Throughout the years, Republicans has made its presidents, such as Dwight D. Eisenhower (1953-1961), Richard Nixon (1969-1974), Gerald Ford (1974-1977), Ronald Reagan (1981-1989), George H.W. Bush (1989-1993), and George W. Bush (2001 to present). A trivia on the Republican Party’s “elephant logo” has symbolized a mammoth of followers to jolt out the Democrats in the 1874 election, and tagged the “Grand Old Party” (GOP) to indicate loyalty of old and young supporters.
Evolution of US tax system: an overview
This discussion section aims to indicate the “timeline” and the “presence of governance” of Republicans depictive of the evolution of US tax system.
In British colonial period, tax payment was seldom imposed to individuals in suburb areas due insignificant contacting by tax collectors coming from metropolitan areas. Most of tax collections were from import and export duties, property and income tax according to profession. However, the “New England” government has intensified the tax collection during the American-British revolution, wherein every head of family was imposed with “poll tax”. To cite, the intensified tax collection was a result of the English Parliament’s promulgation of “Stamp Act of 1765”, for England to simultaneously finance the war against American colony and France, thus, further enticed American defiance, which called on “taxation without representation is tyranny”, against the English Parliament (Almanac of Policy Issues, 2003).
During the post-revolution and ratification of the first US Constitution in 1789, the “Founding Fathers to the Constitution” realized the need for government revenues to settle war claims and appropriations for home defense and common welfare of the state. In 1790, the Congress has mandated the US federal government to impose “first direct” taxation on every household, small and big estate ownership, and slaves. The Presidency of Thomas Jefferson in 1802 has made the abolishment of “direct taxation”; however, the war in 1812 has compelled Congress to increase taxes collection and the selling of government estates to generate funds for home defense or military support.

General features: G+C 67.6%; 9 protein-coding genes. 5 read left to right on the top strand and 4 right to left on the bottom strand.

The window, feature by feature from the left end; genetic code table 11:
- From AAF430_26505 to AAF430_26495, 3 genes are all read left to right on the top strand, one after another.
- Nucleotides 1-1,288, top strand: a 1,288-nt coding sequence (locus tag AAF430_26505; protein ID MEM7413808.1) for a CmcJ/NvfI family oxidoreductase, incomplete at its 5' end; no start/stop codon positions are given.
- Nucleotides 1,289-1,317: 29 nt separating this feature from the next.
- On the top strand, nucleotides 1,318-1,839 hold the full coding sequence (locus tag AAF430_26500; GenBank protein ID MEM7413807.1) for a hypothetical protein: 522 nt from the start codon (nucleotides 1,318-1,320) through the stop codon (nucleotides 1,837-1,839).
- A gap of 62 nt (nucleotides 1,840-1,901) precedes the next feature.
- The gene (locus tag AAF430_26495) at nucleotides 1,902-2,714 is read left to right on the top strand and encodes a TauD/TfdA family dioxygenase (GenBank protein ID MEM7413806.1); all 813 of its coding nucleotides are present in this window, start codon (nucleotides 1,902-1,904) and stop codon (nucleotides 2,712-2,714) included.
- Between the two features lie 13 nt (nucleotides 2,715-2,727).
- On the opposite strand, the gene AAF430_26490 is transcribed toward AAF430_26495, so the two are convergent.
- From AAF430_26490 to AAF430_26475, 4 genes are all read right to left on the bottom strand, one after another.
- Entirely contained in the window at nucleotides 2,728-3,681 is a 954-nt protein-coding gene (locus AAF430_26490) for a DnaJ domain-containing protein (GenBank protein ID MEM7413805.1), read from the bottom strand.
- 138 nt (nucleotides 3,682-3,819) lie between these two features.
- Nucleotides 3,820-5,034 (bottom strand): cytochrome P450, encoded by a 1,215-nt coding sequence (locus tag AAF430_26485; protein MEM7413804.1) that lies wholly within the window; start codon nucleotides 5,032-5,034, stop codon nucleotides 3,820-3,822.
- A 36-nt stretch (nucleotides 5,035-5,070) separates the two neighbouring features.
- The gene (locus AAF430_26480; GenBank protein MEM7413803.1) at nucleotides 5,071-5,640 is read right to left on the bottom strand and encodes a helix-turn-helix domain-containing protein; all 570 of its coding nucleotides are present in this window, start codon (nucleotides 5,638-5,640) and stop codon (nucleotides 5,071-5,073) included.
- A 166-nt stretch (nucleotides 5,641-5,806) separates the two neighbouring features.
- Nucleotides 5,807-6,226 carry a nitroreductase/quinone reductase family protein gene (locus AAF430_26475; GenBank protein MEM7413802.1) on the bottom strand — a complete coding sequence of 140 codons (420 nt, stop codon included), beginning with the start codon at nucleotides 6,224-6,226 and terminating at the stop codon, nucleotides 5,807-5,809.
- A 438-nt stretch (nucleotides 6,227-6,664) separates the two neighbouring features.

Summarily, to cite, among the historically documented laws in US tax system are as follows: (1) Revenue Act of 1861 that re-established excise and income taxes, (2) The War Revenue Act of 1899 that allegedly raised funding the Spanish-American War by selling treasury bonds, tax on workers’ used of recreational facilities, customs duty for beer and tobacco, (3) Revenue Act of 1916 that increased 15% of tax rate for estate acquisition and annual business income exceeding $1.5 million, (4) Tax Act of 1932 which radically increased tax rates despite the “US Great Depression”, (5) the Social Security Act of 1935 known as “unemployment compensation” for displaced workers, (6) Tax Reform Act of 1969 as “relief-reduction” on income tax rates of individuals and private-social service organizations, (7) The Economic Recovery Tax Act of 1981 known as “inflation recovery tax” or “Reagan Tax Cut”, (8) the Tax Reform Act of 1986 which massively reduced “top statutory tax rate” from 50% to 28%, (9) the Taxpayer Relief Act of 1997 as the “modest tax cut” and known as “Per Child Tax Credit” with considerable advantage to families, (10) the Economic Growth and Tax Relief and Reconciliation Act of 2001 known as “Bush Tax Cut” was described “to have notably shortened the period of economic downturn and prepared the economic recovery” (Almanac of Policy Issues, 2003).